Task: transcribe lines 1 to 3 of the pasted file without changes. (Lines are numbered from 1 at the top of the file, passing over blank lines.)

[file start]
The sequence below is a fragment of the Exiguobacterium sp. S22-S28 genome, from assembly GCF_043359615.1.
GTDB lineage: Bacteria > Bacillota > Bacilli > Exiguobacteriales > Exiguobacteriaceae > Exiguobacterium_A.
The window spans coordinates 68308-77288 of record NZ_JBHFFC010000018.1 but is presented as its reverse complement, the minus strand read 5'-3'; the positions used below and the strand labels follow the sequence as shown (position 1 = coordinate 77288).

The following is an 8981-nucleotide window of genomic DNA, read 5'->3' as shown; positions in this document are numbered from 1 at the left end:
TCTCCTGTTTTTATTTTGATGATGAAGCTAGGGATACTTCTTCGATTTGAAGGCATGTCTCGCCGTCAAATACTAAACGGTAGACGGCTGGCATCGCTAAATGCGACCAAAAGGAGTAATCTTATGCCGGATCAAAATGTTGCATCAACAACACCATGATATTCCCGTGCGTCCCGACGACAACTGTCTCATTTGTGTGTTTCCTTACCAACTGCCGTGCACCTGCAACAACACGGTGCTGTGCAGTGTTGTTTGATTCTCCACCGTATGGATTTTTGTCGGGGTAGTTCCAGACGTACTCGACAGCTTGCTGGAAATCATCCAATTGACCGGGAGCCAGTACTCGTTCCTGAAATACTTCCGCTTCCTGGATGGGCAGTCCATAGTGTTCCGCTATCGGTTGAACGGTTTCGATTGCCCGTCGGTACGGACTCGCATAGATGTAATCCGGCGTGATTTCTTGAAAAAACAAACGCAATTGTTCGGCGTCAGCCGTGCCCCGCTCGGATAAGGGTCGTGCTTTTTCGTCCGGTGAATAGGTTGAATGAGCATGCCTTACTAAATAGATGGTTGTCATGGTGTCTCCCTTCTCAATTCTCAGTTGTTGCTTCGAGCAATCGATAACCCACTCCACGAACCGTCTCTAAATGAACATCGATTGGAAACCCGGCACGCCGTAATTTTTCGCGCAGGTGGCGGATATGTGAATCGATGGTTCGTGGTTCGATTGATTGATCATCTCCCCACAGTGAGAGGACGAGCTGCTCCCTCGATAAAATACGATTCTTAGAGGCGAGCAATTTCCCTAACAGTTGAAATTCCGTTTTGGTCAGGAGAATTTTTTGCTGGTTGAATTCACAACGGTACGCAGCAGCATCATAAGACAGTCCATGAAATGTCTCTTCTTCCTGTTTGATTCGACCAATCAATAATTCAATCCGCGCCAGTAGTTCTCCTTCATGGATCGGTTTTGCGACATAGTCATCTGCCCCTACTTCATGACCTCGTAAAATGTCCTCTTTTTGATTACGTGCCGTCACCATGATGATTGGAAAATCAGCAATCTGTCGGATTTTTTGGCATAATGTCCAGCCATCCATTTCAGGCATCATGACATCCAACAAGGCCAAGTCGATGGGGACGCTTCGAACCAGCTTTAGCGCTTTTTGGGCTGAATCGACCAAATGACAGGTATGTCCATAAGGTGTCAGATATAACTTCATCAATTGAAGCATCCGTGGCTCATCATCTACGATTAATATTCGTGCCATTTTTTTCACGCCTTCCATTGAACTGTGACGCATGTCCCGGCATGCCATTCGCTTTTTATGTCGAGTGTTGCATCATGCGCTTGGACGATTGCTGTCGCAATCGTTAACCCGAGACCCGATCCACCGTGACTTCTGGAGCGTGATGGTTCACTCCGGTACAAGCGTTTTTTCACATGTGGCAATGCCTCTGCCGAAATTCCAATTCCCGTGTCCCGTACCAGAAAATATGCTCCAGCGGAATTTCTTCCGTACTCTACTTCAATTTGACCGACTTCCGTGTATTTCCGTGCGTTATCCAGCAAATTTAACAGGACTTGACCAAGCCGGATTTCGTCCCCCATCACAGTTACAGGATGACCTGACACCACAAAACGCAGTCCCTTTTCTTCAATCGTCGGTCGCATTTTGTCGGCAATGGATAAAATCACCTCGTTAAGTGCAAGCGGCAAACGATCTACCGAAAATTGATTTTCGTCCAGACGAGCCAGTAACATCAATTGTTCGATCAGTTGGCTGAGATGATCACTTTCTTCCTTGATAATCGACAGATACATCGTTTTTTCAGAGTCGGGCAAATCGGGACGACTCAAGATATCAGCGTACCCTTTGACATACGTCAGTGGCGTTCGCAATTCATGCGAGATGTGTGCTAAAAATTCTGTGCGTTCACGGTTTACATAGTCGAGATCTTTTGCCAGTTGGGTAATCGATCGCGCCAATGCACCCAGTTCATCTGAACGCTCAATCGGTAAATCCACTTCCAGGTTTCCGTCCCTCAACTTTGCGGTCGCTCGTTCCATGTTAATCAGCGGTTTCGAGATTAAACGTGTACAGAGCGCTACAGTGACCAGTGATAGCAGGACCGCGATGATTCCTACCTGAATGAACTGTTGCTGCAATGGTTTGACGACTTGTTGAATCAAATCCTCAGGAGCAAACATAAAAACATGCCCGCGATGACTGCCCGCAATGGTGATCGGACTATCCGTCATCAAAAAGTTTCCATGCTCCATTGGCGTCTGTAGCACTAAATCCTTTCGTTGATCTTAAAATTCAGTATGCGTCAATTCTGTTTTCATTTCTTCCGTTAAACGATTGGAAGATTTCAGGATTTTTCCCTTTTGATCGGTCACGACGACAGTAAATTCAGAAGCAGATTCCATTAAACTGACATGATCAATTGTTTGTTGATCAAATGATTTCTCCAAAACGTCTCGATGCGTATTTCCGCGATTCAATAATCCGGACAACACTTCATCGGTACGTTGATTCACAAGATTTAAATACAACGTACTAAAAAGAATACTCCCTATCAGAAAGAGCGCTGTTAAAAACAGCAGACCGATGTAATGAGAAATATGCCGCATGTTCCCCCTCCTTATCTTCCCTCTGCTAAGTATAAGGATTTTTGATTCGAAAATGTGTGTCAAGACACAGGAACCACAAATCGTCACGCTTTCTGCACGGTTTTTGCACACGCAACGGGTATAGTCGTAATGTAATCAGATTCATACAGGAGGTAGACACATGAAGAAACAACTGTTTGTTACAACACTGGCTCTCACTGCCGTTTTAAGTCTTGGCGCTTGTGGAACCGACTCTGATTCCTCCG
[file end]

The sequence below is a fragment of the Exiguobacterium sp. S22-S28 genome, from assembly GCF_043359615.1.
GTDB lineage: Bacteria > Bacillota > Bacilli > Exiguobacteriales > Exiguobacteriaceae > Exiguobacterium_A.
The window spans coordinates 68308-77288 of record NZ_JBHFFC010000018.1 but is presented as its reverse complement, the minus strand read 5'-3'; the positions used below and the strand labels follow the sequence as shown (position 1 = coordinate 77288).